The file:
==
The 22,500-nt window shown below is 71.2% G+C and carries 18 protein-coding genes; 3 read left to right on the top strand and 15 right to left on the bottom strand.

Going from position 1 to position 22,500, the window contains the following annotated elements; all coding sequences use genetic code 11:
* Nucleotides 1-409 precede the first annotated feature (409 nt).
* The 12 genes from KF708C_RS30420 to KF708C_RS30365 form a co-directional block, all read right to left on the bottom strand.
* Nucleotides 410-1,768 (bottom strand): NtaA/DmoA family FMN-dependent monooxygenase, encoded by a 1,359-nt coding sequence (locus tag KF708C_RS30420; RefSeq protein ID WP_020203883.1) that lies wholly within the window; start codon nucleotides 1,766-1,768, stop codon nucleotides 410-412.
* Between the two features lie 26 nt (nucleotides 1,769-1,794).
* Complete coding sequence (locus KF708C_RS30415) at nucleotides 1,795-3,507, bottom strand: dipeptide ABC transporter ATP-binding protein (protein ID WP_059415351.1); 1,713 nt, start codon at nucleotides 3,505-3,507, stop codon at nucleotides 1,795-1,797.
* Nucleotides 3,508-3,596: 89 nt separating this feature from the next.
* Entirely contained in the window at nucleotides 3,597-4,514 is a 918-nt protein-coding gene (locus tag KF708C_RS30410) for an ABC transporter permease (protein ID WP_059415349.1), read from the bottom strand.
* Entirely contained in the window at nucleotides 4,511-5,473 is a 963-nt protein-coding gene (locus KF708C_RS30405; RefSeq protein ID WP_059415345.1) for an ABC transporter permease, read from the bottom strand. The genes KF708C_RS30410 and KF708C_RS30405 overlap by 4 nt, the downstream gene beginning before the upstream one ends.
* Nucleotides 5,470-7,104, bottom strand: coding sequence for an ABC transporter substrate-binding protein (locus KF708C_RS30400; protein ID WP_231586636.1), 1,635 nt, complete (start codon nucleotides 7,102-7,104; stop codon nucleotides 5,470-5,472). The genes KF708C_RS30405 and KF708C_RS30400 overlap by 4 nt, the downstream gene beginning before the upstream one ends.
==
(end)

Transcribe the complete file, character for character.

The 22,500-nt window shown below is 71.2% G+C and carries 18 protein-coding genes; 3 read left to right on the top strand and 15 right to left on the bottom strand.

Going from position 1 to position 22,500, the window contains the following annotated elements; all coding sequences use genetic code 11:
* Nucleotides 1-409 precede the first annotated feature (409 nt).
* The 12 genes from KF708C_RS30420 to KF708C_RS30365 form a co-directional block, all read right to left on the bottom strand.
* Nucleotides 410-1,768 (bottom strand): NtaA/DmoA family FMN-dependent monooxygenase, encoded by a 1,359-nt coding sequence (locus tag KF708C_RS30420; RefSeq protein ID WP_020203883.1) that lies wholly within the window; start codon nucleotides 1,766-1,768, stop codon nucleotides 410-412.
* Between the two features lie 26 nt (nucleotides 1,769-1,794).
* Complete coding sequence (locus KF708C_RS30415) at nucleotides 1,795-3,507, bottom strand: dipeptide ABC transporter ATP-binding protein (protein ID WP_059415351.1); 1,713 nt, start codon at nucleotides 3,505-3,507, stop codon at nucleotides 1,795-1,797.
* Nucleotides 3,508-3,596: 89 nt separating this feature from the next.
* Entirely contained in the window at nucleotides 3,597-4,514 is a 918-nt protein-coding gene (locus tag KF708C_RS30410) for an ABC transporter permease (protein ID WP_059415349.1), read from the bottom strand.
* Entirely contained in the window at nucleotides 4,511-5,473 is a 963-nt protein-coding gene (locus KF708C_RS30405; RefSeq protein ID WP_059415345.1) for an ABC transporter permease, read from the bottom strand. The genes KF708C_RS30410 and KF708C_RS30405 overlap by 4 nt, the downstream gene beginning before the upstream one ends.
* Nucleotides 5,470-7,104, bottom strand: coding sequence for an ABC transporter substrate-binding protein (locus KF708C_RS30400; protein ID WP_231586636.1), 1,635 nt, complete (start codon nucleotides 7,102-7,104; stop codon nucleotides 5,470-5,472). The genes KF708C_RS30405 and KF708C_RS30400 overlap by 4 nt, the downstream gene beginning before the upstream one ends.